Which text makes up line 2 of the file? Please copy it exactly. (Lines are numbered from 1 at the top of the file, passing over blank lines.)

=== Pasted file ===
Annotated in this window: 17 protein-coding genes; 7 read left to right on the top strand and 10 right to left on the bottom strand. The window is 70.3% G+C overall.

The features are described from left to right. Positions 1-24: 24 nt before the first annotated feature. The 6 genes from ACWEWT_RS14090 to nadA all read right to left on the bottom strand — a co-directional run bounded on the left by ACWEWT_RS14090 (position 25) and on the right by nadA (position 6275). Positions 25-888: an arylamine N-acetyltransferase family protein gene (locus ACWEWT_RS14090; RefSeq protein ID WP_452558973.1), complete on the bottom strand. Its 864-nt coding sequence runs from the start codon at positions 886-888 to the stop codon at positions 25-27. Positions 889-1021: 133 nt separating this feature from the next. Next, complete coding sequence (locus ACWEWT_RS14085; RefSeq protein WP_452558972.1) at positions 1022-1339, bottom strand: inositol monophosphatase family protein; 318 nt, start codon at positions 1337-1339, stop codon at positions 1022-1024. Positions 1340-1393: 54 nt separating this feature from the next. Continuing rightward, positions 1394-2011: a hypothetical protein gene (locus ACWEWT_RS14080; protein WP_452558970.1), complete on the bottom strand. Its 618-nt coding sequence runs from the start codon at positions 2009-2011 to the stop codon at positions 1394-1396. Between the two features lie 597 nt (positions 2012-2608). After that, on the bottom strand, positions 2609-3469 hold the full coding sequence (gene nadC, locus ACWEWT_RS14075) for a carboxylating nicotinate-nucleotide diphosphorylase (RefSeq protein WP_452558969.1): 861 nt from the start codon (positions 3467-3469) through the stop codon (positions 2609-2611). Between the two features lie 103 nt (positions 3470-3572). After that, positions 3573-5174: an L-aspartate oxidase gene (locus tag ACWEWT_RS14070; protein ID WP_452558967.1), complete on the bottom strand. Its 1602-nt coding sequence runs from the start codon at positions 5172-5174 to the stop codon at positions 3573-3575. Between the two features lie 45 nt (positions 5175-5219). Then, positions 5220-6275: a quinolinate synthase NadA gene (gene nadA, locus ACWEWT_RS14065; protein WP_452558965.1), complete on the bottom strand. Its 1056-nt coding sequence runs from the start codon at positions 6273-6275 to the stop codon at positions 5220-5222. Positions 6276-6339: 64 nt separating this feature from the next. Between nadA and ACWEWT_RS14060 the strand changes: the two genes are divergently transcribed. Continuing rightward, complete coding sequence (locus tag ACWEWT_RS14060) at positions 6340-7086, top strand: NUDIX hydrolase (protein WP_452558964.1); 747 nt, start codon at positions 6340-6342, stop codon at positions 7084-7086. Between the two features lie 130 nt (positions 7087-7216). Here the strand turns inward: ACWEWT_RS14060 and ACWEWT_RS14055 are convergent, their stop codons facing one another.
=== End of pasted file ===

The features are described from left to right. Positions 1-24: 24 nt before the first annotated feature. The 6 genes from ACWEWT_RS14090 to nadA all read right to left on the bottom strand — a co-directional run bounded on the left by ACWEWT_RS14090 (position 25) and on the right by nadA (position 6275). Positions 25-888: an arylamine N-acetyltransferase family protein gene (locus ACWEWT_RS14090; RefSeq protein ID WP_452558973.1), complete on the bottom strand. Its 864-nt coding sequence runs from the start codon at positions 886-888 to the stop codon at positions 25-27. Positions 889-1021: 133 nt separating this feature from the next. Next, complete coding sequence (locus ACWEWT_RS14085; RefSeq protein WP_452558972.1) at positions 1022-1339, bottom strand: inositol monophosphatase family protein; 318 nt, start codon at positions 1337-1339, stop codon at positions 1022-1024. Positions 1340-1393: 54 nt separating this feature from the next. Continuing rightward, positions 1394-2011: a hypothetical protein gene (locus ACWEWT_RS14080; protein WP_452558970.1), complete on the bottom strand. Its 618-nt coding sequence runs from the start codon at positions 2009-2011 to the stop codon at positions 1394-1396. Between the two features lie 597 nt (positions 2012-2608). After that, on the bottom strand, positions 2609-3469 hold the full coding sequence (gene nadC, locus ACWEWT_RS14075) for a carboxylating nicotinate-nucleotide diphosphorylase (RefSeq protein WP_452558969.1): 861 nt from the start codon (positions 3467-3469) through the stop codon (positions 2609-2611). Between the two features lie 103 nt (positions 3470-3572). After that, positions 3573-5174: an L-aspartate oxidase gene (locus tag ACWEWT_RS14070; protein ID WP_452558967.1), complete on the bottom strand. Its 1602-nt coding sequence runs from the start codon at positions 5172-5174 to the stop codon at positions 3573-3575. Between the two features lie 45 nt (positions 5175-5219). Then, positions 5220-6275: a quinolinate synthase NadA gene (gene nadA, locus ACWEWT_RS14065; protein WP_452558965.1), complete on the bottom strand. Its 1056-nt coding sequence runs from the start codon at positions 6273-6275 to the stop codon at positions 5220-5222. Positions 6276-6339: 64 nt separating this feature from the next. Between nadA and ACWEWT_RS14060 the strand changes: the two genes are divergently transcribed. Continuing rightward, complete coding sequence (locus tag ACWEWT_RS14060) at positions 6340-7086, top strand: NUDIX hydrolase (protein WP_452558964.1); 747 nt, start codon at positions 6340-6342, stop codon at positions 7084-7086. Between the two features lie 130 nt (positions 7087-7216). Here the strand turns inward: ACWEWT_RS14060 and ACWEWT_RS14055 are convergent, their stop codons facing one another.